15. Jesse on January 24, 2012 at 8:19 pm

    My problem with Firefox were “features” that were more like bugs. They had a one second delay on “alt click” for download, so clicking on a link and alt-tabbing within a second caused a junk file to get put into your downloads folder.

    Chrome has started doing that too, so maybe some people like it.



  16. Travis on February 13, 2012 at 7:48 am

    So I’ve been an avid Firefox nut until about a year and a half ago… and then I started developing sites and found that the experience using Chrome made Firefox seem, to me at least, that it was indeed now on the same shelf as IE. I loved Firefox… but the memory issues; which kept bringing my MacBook Pro to its knees, the stupid need and desire to not use webkit and other things that should be standardized to make life ******* much easier for all involved has driven me in the arms of Chrome; which, has been a delight to use.

    Sorry Foxes but Firefox simply sucks.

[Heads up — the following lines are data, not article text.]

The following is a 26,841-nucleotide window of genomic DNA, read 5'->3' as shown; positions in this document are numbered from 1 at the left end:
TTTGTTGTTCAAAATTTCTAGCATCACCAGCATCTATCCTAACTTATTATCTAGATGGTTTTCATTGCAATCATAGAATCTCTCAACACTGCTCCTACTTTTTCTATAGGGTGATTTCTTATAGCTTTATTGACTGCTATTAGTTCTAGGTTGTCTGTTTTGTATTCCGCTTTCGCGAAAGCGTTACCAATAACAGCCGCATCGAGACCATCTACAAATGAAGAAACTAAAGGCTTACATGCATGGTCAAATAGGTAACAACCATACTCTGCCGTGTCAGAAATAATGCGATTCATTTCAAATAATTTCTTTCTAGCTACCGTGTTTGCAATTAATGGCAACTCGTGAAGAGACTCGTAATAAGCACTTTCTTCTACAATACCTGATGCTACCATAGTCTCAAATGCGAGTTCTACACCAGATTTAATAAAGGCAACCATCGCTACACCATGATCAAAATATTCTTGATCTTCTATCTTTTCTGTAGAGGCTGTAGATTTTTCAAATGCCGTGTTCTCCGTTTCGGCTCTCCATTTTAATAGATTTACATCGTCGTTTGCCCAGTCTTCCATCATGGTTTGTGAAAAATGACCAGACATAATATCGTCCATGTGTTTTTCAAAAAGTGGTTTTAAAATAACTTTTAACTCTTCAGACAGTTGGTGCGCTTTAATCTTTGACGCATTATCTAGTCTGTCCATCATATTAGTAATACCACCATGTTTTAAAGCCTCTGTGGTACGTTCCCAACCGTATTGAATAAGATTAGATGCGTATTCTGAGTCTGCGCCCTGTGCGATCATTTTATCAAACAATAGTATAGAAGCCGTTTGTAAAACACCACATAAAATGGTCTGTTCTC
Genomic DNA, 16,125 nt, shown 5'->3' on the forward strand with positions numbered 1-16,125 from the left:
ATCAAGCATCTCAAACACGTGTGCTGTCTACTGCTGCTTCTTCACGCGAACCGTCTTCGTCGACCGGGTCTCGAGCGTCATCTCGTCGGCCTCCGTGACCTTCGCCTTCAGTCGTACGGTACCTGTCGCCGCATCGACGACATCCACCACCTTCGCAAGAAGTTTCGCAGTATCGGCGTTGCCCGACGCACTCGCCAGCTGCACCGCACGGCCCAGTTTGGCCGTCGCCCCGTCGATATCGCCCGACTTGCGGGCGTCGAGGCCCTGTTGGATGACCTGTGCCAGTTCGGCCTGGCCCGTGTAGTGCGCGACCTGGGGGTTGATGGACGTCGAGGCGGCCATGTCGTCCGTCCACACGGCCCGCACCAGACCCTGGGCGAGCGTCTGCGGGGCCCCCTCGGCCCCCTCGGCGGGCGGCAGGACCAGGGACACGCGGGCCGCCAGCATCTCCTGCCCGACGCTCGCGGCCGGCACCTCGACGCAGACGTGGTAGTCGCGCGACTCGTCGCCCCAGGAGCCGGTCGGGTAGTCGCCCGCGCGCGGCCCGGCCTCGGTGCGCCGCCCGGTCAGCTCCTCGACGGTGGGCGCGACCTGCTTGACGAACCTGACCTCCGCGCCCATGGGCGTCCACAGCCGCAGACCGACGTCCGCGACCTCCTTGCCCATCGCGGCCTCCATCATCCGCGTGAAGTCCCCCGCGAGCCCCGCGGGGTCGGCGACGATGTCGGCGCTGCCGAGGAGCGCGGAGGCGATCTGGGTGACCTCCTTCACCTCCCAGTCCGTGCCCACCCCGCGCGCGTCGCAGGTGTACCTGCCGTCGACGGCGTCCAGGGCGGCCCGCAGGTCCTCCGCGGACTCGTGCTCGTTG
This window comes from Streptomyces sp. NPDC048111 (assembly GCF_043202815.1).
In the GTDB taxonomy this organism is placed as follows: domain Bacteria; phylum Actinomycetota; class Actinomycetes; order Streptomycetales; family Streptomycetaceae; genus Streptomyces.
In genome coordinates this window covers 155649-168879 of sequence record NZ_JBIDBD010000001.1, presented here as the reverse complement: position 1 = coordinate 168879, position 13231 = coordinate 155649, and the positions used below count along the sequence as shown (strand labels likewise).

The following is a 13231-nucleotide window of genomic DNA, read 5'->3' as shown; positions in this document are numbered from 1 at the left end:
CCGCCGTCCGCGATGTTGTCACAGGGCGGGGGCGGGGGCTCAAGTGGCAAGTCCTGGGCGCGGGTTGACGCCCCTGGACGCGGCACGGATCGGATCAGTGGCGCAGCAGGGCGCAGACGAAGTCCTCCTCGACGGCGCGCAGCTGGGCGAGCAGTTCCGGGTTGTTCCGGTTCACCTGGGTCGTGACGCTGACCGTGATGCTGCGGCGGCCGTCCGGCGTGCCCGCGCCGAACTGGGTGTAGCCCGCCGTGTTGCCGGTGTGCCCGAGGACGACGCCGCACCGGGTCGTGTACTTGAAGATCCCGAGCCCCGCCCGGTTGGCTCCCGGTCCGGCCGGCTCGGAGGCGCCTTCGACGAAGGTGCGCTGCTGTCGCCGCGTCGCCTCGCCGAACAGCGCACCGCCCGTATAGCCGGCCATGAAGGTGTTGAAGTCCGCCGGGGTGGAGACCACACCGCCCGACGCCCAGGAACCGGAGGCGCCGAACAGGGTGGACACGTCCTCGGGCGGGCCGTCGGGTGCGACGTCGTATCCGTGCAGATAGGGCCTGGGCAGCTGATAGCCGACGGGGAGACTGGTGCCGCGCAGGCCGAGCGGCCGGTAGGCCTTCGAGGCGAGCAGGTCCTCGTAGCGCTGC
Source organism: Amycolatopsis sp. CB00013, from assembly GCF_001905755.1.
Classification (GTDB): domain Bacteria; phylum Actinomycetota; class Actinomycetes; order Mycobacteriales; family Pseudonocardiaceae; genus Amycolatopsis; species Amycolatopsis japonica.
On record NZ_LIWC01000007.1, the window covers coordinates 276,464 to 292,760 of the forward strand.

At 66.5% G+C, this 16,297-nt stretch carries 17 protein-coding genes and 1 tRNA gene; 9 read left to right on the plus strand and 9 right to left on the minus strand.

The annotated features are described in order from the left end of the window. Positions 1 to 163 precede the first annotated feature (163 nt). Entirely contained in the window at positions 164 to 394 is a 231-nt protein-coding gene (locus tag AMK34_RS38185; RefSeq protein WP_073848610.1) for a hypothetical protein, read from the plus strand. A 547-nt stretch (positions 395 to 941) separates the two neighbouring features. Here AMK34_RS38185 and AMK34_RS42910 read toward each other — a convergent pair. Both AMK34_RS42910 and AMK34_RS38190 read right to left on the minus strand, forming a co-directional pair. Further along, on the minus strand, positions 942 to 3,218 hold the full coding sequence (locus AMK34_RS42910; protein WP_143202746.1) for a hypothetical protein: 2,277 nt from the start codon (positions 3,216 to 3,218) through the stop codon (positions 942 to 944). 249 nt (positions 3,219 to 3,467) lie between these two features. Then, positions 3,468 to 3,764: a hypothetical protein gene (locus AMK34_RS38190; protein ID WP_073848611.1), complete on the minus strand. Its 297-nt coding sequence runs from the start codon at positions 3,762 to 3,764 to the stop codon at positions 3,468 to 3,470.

17. Paul on October 18, 2012 at 7:32 pm

    I think the real benefit of Chrome is its V8 engine. After I ditched FF in favor of Chrome, the biggest thing I noticed was how much more responsive sites with lots of javascript were.

    Also, when one tab is having problems, “usually” I can use the other tabs w/out any issue and return to the frozen tab later, whenever it’s done thinking. When a tab froze on me in FF, it was pretty much game over at that point.

    I don’t think Chrome is perfect, for example I do get some annoying screen tearing when scrolling my hotmail inbox once in a while, but Chrome is definitely, without a doubt, the best browser I’ve ever used, and I’ve used a lot :D.

    I Hate IE, only use it to download Chrome.



  18. ChromeUser on February 15, 2013 at 4:41 am